Sports injury cases also provide an opportunity to discuss workers’ compensation, a topic with which many undergraduate students may not be familiar, and whether student athletes should be compensated from a state workers’ compensation fund for sports-related injuries.
There are numerous other topics that an instructor can pursue in the negligence category if time allows, but it is important to recognise that negligence is only one of the four main categories of torts, and time should be retained for those other issues. Instructors might raise the timely issue of the recent influx of the antibiotic-resistant staph infection MRSA, which has appeared in locker rooms throughout the country, causing concerns over hygiene during practice and competition leading to possible medical malpractice lawsuits. Students might also consider potential liability for off-campus hazing issues, for incidents involving transportation of players and coaches, or for drunken players leaving the stadium or arena and then causing serious injury to others. Such cases can show the variety of situations that may give rise to negligence liability.
Coverage of intentional torts may be tied to hits after the play; a pitcher intentionally hitting the batter; or incidents of violence among participants, fans, referees, coaches, and parents. Nonviolent intentional torts such as defamation are included in sports torts as well. Although more often than not professional leagues handle alleged misconduct, such as unsportsmanlike conduct by players and coaches, internally through penalties or suspensions rather than in the courts, many of these situations provide apt examples for teaching legal issues. The following sections discuss particular intentional torts that an instructor may cover using sports examples.
Assaults and batteries by athletic participants provide useful examples of this tort, and instructors may find video available to enliven the discussion. Famously, in 1999, boxer Mike Tyson intentionally bit off part of Evander Holyfield’s ear, ending a boxing match but starting a criminal prosecution, though apparently no civil suit. In connection with discussion of possible assault and battery claims, it is also appropriate to consider the legitimacy of certain intentional contact by sports participants, such as, in baseball, the pitcher throwing intentionally to hit the batter. In 2006, the California Supreme Court held that intentionally hitting the batter is actually a fundamental part of the game and therefore is not a battery.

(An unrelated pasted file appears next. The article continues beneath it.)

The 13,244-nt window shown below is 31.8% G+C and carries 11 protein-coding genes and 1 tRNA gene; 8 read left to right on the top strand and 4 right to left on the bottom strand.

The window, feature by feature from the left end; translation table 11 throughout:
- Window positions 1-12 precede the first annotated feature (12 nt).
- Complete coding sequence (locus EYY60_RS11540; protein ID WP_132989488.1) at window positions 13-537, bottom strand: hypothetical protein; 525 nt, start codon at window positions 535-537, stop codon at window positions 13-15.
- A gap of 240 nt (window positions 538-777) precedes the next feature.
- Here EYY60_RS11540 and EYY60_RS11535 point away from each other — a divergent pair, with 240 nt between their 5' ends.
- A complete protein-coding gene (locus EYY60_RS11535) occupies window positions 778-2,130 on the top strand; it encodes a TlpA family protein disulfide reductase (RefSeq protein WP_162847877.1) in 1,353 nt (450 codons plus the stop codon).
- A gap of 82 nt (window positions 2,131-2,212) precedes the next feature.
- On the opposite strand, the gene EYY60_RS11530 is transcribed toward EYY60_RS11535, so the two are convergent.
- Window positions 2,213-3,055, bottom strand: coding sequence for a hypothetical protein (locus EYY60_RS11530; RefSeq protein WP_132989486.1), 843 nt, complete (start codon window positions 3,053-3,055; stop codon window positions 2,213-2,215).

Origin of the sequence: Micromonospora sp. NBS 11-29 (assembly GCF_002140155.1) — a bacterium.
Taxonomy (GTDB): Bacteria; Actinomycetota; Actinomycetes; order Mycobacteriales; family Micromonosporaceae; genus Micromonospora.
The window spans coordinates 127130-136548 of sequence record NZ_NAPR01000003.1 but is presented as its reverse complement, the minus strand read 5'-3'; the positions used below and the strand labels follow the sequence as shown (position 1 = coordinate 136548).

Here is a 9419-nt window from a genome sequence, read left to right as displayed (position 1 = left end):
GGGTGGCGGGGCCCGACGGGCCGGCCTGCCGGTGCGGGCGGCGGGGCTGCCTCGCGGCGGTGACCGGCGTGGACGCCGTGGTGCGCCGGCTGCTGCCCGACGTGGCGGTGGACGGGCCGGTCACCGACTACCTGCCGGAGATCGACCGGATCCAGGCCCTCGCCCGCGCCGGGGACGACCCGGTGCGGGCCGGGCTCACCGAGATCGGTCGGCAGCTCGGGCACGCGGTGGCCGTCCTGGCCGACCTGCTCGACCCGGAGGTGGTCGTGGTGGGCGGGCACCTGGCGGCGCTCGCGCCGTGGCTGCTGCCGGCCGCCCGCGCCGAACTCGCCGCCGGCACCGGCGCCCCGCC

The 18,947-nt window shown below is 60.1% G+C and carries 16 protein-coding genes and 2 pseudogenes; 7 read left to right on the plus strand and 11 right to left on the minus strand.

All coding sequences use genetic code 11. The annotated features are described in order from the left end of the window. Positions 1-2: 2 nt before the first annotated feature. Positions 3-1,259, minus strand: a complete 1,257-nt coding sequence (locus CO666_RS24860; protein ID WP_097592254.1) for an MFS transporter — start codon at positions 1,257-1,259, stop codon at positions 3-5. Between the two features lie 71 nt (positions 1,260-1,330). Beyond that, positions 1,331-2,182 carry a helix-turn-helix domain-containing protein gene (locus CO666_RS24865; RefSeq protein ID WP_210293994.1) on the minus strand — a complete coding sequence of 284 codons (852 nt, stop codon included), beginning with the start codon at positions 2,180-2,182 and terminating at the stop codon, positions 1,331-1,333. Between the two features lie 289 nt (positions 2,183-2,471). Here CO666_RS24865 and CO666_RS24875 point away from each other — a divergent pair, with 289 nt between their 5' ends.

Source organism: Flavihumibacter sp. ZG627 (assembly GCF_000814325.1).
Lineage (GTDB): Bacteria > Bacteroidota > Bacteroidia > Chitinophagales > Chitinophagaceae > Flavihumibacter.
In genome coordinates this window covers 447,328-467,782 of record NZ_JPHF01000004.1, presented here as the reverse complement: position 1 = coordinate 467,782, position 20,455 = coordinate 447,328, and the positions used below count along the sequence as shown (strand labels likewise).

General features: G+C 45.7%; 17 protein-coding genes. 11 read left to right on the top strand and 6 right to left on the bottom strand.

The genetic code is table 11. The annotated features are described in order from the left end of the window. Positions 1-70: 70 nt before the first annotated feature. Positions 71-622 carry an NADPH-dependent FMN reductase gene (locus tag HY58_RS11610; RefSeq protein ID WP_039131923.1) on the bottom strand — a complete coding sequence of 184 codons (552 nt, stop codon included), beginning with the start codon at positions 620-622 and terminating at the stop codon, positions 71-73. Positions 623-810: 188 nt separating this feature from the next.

Instructors might also ask students to consider battery and other offenses committed by team mascots. To inject some humour into an otherwise serious discussion, one might present videos showing comically dressed mascots involved in physical altercations on and off the court. YouTube and the Internet generally are rife with videos and lists of other examples that can demonstrate how mascot behaviour might turn into a tort lawsuit, including, for example, the otherwise simple act of tossing hot dogs into the stands to eager fans, such as occurred recently during a Kansas City Royals game. A basic search on YouTube of ‘mascot fights’ yielded 1,410 entries.
Courts differ on whether mascots and their crazy antics during a sports contest are actually part of the games at hand, so that fans assume the risk of such injuries. A 2010 lawsuit filed against the Philadelphia Phillies baseball organisation may provide an apt example. The suit was brought by a 75 year-old fan who claimed that she was injured by the team’s mascot, the Phillie Phanatic, during a 2008 minor league game in Reading when the mascot stepped on her legs in the stands.
Another useful example is the now-infamous Sausage-gate incident of 2003. In this incident, Pittsburgh Pirates first baseman Randall Simon was cited for disorderly conduct, fined $2,000 by MLB and fined $432 for disorderly conduct by the local sheriff’s office for knocking the Italian Sausage character-participant to the ground with his bat during the Milwaukee Brewers’ famous sausage race. This incident is a prime opportunity for the instructor to bridge the relationships between tort law, criminal law, the role of trial lawyers, and the state of the American legal system generally, especially after informing the students that the only thing the woman who played the Italian sausage character wanted was an apology and an autographed bat from Simon for the incident.